By Jason Shetler
The Pirates signed a pair of free agent arms to one-year contracts back in December. Juan Nicasio was the first to sign for $3 million. A week later, the Bucs inked Ryan Vogelsong for $2 million.
After coming off a career year last season with the Los Angeles Dodgers, Nicasio was looked at to bolster the bullpen. Meanwhile, Vogelsong was brought into be a veteran back of the rotation starter on the cheap. The original plan for the Pirates was to have Nicasio pitch as a starter, but not to compete, so that he could be stretched out for long relief. As Spring Training carried along, Vogelsong was having his struggles while Nicasio had been pitching extremely well. In an outing against the Baltimore Orioles, Nicasio struckout ten batters in just four innings of work. GM Neal Huntington mentioned shortly after that Nicasio would be in the mix for one of the final two rotation spots. On Wednesday, it was announced that Nicasio had been named a starter, which meant Vogelsong was headed to the bullpen. Here’s why having Nicasio in the rotation was the right decision.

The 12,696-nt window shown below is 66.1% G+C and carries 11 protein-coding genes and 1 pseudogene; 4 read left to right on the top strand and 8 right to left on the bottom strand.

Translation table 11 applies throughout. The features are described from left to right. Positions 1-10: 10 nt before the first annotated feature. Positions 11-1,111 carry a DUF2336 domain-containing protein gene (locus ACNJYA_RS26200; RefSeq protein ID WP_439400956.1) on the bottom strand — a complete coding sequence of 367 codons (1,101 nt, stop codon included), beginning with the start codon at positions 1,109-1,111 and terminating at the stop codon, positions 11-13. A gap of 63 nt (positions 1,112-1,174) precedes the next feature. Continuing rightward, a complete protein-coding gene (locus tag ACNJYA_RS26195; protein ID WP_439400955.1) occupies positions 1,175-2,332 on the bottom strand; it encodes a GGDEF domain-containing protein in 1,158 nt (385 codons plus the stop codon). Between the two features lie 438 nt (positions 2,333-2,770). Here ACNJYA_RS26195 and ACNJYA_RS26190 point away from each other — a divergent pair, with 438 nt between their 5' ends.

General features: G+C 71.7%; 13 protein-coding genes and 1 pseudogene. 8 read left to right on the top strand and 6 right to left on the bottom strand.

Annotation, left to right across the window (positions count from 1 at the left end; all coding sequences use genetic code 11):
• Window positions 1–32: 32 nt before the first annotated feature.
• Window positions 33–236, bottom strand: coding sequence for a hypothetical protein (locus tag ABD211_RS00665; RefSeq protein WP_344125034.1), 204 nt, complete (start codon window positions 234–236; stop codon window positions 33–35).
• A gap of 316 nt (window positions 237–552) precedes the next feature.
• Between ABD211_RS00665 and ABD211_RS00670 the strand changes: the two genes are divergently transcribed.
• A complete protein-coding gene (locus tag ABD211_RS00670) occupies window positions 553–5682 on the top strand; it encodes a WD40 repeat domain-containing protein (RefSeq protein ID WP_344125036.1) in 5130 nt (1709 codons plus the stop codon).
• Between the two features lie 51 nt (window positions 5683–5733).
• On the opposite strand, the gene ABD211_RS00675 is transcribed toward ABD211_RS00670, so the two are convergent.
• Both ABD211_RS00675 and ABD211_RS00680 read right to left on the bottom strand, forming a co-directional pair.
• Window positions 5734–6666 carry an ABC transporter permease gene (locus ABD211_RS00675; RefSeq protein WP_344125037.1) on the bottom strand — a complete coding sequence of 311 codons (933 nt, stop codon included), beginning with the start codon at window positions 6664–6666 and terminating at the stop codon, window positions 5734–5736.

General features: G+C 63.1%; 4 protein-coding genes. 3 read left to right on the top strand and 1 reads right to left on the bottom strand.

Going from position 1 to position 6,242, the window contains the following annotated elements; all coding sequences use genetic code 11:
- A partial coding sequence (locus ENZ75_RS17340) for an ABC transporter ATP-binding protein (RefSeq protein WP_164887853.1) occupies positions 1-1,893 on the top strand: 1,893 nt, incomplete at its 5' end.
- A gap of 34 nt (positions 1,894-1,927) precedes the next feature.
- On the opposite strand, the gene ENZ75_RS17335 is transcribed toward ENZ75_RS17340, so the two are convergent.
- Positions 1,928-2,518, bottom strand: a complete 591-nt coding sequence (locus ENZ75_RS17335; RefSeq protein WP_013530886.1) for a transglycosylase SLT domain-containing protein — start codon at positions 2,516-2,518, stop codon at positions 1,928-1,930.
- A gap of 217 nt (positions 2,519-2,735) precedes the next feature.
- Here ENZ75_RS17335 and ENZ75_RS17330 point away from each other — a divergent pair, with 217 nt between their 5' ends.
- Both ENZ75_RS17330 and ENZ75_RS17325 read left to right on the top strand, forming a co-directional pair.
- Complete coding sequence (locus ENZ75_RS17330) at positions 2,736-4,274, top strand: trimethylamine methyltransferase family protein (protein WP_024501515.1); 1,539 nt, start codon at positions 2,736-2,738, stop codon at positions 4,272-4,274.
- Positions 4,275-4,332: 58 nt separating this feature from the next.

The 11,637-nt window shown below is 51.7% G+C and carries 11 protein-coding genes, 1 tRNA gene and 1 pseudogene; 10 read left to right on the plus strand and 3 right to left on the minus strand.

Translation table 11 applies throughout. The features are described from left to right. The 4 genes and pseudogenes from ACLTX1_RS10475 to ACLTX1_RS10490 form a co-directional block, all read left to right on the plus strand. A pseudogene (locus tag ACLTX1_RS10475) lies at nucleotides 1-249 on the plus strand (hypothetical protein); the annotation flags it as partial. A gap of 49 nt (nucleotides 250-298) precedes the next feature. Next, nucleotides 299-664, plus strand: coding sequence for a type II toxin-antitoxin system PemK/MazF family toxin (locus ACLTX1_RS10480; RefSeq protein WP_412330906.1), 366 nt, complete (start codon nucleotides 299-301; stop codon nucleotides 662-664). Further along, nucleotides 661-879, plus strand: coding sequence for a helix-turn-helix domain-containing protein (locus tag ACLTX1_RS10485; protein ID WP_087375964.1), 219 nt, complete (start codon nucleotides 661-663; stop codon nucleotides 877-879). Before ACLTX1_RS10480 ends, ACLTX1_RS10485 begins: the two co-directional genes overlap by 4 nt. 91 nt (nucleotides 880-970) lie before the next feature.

While Nicasio was obviously lights out in the Spring statistically, his stuff really played up with the numbers. His fastball had topped out at 95 mph while he got a ton of swing and misses with his slider. Let’s compare the metrics for Nicasio and Vogelsong from last year.
Nicasio: 2.83 FIP, 11.0% swing and miss rate, 30.6% chase rate
Vogelsong: 4.53 FIP, 6.3% swing and miss rate, 26.7% chase rate
Nicasio would be an upgrade as a starter over Vogelsong in terms of swing and miss ability. The Fielding Independent Pitching for Nicasio in 2015 was a full run lower than his ERA of 3.86. That’s mostly contributed to striking out batters at a 10.0 ratio. Vogelsong’s FIP was at 4.53, which wasn’t much lower than his 4.67 ERA. It’s unclear how well Nicasio will perform in the Pirates rotation, but at the very least, he should be a better short term starter option until Tyler Glasnow or Jameson Taillon arrives to Pittsburgh midseason first.